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Mayor Rob Ford confronts councillor Denzil Minnan-Wong as speaker Frances Nunziata during a council meeting at city hall in Toronto, Ontario Wednesday, November 13, 2013.Kevin Van Paassen/The Globe and Mail

Nuit Blanche. Gay Pride. Margaret Atwood. The comedian behind "S–– Girls Say." Some people from advertising agency john st. want to remind everyone that these are part of Toronto, too.

Two art directors at the firm, Hannah Smit and Marie Richer, have created an online campaign called "More Than Ford" to spread a different message about the city than the one that has made the most headlines recently.

The idea came together lightning-fast – over lunch on Friday, the women were complaining about the news surrounding Mayor Rob Ford's admission that he has smoked crack. By Monday morning, with the help of others at the agency and other friends, they had put together a video celebrating Toronto, a website, and a Twitter campaign asking people to use the social network to talk about why they love Toronto using the hashtag #MoreThanFord.

"We were just chatting about how depressing it was that everyone was talking about the city in a negative light," Ms. Smit said. "We work in a communication industry, and we thought we could at the very least try to change the sentiment or shift the conversation."

The women spent two days asking everyone around them what they love about the city, and then scoured video sharing sites YouTube and Vimeo looking for footage that represented those examples. They then edited together a compilation, set to the song Live in this City by Toronto musicians Dragonette. (Every video sampled is credited and linked to in the description, and Ms. Smit says they have not had complaints from anyone asking not to be part of it.)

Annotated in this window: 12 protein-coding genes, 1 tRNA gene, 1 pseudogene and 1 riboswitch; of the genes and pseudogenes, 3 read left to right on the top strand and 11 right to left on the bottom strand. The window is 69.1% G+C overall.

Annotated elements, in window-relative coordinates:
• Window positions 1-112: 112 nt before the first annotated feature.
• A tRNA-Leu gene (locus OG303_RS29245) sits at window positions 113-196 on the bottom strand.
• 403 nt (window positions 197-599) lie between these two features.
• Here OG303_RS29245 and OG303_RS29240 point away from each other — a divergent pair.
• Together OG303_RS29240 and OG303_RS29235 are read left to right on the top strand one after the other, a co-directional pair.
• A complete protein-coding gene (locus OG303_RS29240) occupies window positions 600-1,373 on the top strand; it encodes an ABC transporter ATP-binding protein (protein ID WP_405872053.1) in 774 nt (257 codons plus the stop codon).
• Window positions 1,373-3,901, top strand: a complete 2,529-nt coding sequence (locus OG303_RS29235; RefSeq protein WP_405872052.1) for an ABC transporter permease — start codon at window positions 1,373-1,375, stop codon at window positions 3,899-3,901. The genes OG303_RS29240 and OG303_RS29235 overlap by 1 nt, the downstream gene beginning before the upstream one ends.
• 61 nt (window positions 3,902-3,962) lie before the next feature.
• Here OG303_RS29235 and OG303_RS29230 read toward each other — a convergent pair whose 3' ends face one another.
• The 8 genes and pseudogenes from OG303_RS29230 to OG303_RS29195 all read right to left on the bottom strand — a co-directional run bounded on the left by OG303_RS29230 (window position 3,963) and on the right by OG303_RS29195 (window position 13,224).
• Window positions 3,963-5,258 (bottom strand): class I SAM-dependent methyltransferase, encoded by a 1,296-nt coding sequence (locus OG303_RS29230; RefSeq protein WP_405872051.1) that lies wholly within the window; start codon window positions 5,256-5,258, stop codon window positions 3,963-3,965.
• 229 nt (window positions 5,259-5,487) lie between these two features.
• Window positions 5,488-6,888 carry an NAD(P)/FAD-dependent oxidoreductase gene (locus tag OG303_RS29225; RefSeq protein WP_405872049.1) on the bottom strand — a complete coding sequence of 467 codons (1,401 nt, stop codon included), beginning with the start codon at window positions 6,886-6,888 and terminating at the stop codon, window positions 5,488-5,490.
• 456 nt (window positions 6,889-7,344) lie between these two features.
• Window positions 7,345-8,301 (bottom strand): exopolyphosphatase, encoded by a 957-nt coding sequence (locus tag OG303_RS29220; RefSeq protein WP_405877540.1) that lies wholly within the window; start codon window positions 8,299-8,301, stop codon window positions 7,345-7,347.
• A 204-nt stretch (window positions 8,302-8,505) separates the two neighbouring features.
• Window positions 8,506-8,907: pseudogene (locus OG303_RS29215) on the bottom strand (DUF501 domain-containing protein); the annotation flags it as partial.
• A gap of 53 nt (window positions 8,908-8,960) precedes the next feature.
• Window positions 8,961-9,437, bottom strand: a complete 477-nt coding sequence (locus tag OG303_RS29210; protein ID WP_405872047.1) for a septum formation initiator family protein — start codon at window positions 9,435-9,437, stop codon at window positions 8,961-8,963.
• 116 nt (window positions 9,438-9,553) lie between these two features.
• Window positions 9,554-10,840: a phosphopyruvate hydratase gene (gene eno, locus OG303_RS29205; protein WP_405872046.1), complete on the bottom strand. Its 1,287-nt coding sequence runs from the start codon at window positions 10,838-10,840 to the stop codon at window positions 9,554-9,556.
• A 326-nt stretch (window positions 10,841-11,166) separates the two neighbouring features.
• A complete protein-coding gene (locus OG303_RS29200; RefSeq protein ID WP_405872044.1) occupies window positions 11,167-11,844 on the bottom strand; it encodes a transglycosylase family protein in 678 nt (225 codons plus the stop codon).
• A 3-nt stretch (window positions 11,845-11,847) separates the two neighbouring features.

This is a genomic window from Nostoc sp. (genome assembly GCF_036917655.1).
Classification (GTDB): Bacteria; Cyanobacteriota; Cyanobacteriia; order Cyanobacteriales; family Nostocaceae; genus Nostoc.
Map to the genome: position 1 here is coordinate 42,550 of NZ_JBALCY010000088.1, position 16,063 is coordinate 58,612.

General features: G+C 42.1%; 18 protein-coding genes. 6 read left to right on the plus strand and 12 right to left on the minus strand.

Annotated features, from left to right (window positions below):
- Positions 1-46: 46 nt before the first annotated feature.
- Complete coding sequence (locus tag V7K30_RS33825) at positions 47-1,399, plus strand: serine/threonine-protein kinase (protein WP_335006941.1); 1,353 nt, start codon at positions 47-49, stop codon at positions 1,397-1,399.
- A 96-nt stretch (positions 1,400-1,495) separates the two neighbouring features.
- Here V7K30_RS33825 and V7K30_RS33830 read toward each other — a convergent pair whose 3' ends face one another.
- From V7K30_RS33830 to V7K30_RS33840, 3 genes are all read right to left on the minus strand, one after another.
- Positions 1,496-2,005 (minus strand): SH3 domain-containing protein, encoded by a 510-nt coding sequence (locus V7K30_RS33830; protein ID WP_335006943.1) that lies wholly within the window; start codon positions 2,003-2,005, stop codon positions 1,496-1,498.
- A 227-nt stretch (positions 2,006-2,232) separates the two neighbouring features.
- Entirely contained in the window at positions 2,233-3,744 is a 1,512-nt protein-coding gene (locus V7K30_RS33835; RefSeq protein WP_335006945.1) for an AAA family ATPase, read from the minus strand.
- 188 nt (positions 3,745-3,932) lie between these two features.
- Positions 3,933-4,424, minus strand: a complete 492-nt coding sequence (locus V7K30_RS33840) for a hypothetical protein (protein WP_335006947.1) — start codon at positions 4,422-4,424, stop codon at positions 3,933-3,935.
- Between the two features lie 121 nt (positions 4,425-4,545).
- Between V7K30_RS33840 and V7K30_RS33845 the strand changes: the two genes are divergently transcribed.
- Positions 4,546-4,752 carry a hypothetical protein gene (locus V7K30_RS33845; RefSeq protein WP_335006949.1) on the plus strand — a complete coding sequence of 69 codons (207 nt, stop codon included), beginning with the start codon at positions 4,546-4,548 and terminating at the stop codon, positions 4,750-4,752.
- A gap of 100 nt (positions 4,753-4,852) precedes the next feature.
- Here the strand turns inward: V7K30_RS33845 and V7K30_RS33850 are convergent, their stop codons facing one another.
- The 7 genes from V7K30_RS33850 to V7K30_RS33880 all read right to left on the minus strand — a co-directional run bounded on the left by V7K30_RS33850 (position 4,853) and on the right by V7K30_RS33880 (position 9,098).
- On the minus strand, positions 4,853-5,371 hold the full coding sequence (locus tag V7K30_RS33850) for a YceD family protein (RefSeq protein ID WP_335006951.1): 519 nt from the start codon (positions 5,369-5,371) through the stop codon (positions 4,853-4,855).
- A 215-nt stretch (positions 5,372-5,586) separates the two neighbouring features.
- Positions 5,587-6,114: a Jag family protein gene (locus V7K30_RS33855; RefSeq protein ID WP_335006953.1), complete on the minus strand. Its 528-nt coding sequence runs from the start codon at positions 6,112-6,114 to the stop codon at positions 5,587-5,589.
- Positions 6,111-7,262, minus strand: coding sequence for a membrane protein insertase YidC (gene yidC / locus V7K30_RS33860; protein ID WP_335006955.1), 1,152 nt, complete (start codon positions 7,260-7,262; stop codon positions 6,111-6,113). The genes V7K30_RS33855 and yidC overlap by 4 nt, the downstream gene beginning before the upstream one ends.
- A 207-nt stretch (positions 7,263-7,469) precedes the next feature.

The website asks people to tweet things they love about Toronto, or to even allow the campaign access to their Twitter accounts to send out messages more widely. It also tracks which hashtag is winning, in terms of the amount of conversation on Twitter: #RobFord or #MoreThanFord. It's an imperfect measure of course, since many of the people talking about Ford are not on Twitter, or even on Twitter are using different hashtags such as #TOpoli or no hashtags at all. But it's not meant to be scientific: the message of the campaign is about starting a new conversation, Ms. Smit said.

"It's their initiative. We're just helping them push it," said john st. partner and executive creative director Stephen Jurisic. "We got a whole pile of people working on it … they've got a few young people involved who are just sick and tired of it."

Editor's Note: After this report was published, the "More Than Ford" campaign took down its video over copyright considerations.